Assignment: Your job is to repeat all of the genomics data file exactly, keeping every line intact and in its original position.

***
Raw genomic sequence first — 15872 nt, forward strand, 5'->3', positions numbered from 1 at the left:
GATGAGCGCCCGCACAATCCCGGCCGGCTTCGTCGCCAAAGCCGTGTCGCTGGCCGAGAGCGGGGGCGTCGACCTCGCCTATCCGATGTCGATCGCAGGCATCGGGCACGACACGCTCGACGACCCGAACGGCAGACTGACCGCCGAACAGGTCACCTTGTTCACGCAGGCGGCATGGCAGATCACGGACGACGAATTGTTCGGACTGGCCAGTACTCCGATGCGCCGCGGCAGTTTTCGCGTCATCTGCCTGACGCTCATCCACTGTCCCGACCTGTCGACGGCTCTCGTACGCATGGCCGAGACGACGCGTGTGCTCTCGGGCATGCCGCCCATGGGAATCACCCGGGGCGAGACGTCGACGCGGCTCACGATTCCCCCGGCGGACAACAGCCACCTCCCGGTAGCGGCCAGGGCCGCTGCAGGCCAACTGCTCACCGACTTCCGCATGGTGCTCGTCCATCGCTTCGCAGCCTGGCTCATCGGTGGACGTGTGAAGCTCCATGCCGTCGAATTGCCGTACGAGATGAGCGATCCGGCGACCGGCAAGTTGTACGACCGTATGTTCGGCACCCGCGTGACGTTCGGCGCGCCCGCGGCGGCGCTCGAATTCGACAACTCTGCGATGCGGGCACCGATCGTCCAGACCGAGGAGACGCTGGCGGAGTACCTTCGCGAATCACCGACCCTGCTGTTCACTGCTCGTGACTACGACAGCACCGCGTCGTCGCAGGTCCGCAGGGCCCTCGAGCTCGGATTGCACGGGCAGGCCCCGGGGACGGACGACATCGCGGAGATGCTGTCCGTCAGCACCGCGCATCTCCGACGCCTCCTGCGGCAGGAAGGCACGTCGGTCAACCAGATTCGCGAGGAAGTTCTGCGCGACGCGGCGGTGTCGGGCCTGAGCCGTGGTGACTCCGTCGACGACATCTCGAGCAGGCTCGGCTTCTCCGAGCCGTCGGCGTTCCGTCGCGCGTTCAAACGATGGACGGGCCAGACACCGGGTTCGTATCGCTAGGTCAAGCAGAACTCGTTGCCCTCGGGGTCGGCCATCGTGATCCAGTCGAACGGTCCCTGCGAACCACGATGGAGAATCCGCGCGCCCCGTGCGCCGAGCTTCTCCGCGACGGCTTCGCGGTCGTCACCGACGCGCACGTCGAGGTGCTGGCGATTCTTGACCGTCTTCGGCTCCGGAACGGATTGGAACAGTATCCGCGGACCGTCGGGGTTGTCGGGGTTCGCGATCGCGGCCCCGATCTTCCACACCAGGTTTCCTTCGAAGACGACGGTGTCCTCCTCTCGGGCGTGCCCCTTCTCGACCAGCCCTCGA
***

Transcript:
Raw genomic sequence first — 15872 nt, forward strand, 5'->3', positions numbered from 1 at the left:
GATGAGCGCCCGCACAATCCCGGCCGGCTTCGTCGCCAAAGCCGTGTCGCTGGCCGAGAGCGGGGGCGTCGACCTCGCCTATCCGATGTCGATCGCAGGCATCGGGCACGACACGCTCGACGACCCGAACGGCAGACTGACCGCCGAACAGGTCACCTTGTTCACGCAGGCGGCATGGCAGATCACGGACGACGAATTGTTCGGACTGGCCAGTACTCCGATGCGCCGCGGCAGTTTTCGCGTCATCTGCCTGACGCTCATCCACTGTCCCGACCTGTCGACGGCTCTCGTACGCATGGCCGAGACGACGCGTGTGCTCTCGGGCATGCCGCCCATGGGAATCACCCGGGGCGAGACGTCGACGCGGCTCACGATTCCCCCGGCGGACAACAGCCACCTCCCGGTAGCGGCCAGGGCCGCTGCAGGCCAACTGCTCACCGACTTCCGCATGGTGCTCGTCCATCGCTTCGCAGCCTGGCTCATCGGTGGACGTGTGAAGCTCCATGCCGTCGAATTGCCGTACGAGATGAGCGATCCGGCGACCGGCAAGTTGTACGACCGTATGTTCGGCACCCGCGTGACGTTCGGCGCGCCCGCGGCGGCGCTCGAATTCGACAACTCTGCGATGCGGGCACCGATCGTCCAGACCGAGGAGACGCTGGCGGAGTACCTTCGCGAATCACCGACCCTGCTGTTCACTGCTCGTGACTACGACAGCACCGCGTCGTCGCAGGTCCGCAGGGCCCTCGAGCTCGGATTGCACGGGCAGGCCCCGGGGACGGACGACATCGCGGAGATGCTGTCCGTCAGCACCGCGCATCTCCGACGCCTCCTGCGGCAGGAAGGCACGTCGGTCAACCAGATTCGCGAGGAAGTTCTGCGCGACGCGGCGGTGTCGGGCCTGAGCCGTGGTGACTCCGTCGACGACATCTCGAGCAGGCTCGGCTTCTCCGAGCCGTCGGCGTTCCGTCGCGCGTTCAAACGATGGACGGGCCAGACACCGGGTTCGTATCGCTAGGTCAAGCAGAACTCGTTGCCCTCGGGGTCGGCCATCGTGATCCAGTCGAACGGTCCCTGCGAACCACGATGGAGAATCCGCGCGCCCCGTGCGCCGAGCTTCTCCGCGACGGCTTCGCGGTCGTCACCGACGCGCACGTCGAGGTGCTGGCGATTCTTGACCGTCTTCGGCTCCGGAACGGATTGGAACAGTATCCGCGGACCGTCGGGGTTGTCGGGGTTCGCGATCGCGGCCCCGATCTTCCACACCAGGTTTCCTTCGAAGACGACGGTGTCCTCCTCTCGGGCGTGCCCCTTCTCGACCAGCCCTCGA